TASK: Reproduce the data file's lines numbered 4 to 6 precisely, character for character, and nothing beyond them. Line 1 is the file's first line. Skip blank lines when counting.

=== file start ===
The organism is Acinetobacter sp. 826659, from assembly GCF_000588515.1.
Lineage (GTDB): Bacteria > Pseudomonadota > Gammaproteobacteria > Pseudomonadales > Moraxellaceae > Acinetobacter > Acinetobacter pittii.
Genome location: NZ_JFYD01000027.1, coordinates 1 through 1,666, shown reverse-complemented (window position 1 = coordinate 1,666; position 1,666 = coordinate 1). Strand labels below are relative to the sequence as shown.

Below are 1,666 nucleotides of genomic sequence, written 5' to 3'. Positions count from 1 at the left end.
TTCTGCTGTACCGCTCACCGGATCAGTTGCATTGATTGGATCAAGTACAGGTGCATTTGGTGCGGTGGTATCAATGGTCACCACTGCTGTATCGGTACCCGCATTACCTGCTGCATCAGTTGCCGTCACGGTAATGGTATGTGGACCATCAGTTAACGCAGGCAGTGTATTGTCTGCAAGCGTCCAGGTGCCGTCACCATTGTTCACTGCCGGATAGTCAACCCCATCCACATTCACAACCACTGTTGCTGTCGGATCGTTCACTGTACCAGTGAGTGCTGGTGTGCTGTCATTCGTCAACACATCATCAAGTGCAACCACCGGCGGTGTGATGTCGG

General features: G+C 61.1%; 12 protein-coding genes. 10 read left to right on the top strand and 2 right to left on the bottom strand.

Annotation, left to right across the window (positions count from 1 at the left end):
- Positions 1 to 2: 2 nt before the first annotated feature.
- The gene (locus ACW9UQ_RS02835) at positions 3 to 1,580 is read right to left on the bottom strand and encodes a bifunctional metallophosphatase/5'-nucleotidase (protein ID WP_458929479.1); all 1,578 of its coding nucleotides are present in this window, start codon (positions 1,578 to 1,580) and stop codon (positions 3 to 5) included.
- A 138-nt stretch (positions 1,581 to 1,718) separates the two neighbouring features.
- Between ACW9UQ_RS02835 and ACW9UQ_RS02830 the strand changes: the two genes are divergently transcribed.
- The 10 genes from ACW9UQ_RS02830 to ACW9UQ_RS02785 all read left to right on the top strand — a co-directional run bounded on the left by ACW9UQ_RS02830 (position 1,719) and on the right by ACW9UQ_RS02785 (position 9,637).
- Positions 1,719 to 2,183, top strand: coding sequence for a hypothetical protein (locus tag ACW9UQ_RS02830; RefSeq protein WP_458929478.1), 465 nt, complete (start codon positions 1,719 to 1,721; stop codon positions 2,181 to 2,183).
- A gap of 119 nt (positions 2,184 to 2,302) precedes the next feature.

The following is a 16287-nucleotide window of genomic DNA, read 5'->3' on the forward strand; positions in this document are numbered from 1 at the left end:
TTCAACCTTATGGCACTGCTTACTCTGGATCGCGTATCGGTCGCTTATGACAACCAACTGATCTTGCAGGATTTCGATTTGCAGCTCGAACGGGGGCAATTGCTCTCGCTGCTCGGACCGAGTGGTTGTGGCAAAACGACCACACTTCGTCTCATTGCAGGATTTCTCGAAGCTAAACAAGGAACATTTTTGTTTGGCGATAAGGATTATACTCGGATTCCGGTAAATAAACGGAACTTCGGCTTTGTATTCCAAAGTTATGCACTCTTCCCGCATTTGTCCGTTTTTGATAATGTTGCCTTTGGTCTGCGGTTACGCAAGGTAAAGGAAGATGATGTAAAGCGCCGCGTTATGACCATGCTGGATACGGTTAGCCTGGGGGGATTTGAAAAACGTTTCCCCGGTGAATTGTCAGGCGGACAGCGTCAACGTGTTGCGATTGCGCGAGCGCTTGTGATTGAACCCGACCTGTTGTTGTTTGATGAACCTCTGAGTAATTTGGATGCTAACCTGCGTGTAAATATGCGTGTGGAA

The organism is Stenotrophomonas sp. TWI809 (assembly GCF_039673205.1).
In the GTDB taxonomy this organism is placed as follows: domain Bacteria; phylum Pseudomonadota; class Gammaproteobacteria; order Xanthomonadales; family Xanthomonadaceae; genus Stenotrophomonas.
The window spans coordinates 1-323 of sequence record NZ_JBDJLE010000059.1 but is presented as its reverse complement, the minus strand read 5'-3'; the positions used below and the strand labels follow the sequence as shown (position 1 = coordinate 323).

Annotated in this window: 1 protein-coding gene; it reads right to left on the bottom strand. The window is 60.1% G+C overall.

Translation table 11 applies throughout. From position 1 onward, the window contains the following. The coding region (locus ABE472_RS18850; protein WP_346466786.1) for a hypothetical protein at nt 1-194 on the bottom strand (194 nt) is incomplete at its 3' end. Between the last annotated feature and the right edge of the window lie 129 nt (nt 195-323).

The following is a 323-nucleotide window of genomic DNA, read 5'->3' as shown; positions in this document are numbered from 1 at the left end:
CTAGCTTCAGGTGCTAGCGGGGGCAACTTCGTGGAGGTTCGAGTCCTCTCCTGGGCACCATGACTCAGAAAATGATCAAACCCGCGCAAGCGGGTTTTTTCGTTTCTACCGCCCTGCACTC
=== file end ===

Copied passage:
Below are 1,666 nucleotides of genomic sequence, written 5' to 3'. Positions count from 1 at the left end.
TTCTGCTGTACCGCTCACCGGATCAGTTGCATTGATTGGATCAAGTACAGGTGCATTTGGTGCGGTGGTATCAATGGTCACCACTGCTGTATCGGTACCCGCATTACCTGCTGCATCAGTTGCCGTCACGGTAATGGTATGTGGACCATCAGTTAACGCAGGCAGTGTATTGTCTGCAAGCGTCCAGGTGCCGTCACCATTGTTCACTGCCGGATAGTCAACCCCATCCACATTCACAACCACTGTTGCTGTCGGATCGTTCACTGTACCAGTGAGTGCTGGTGTGCTGTCATTCGTCAACACATCATCAAGTGCAACCACCGGCGGTGTGATGTCGG

General features: G+C 61.1%; 12 protein-coding genes. 10 read left to right on the top strand and 2 right to left on the bottom strand.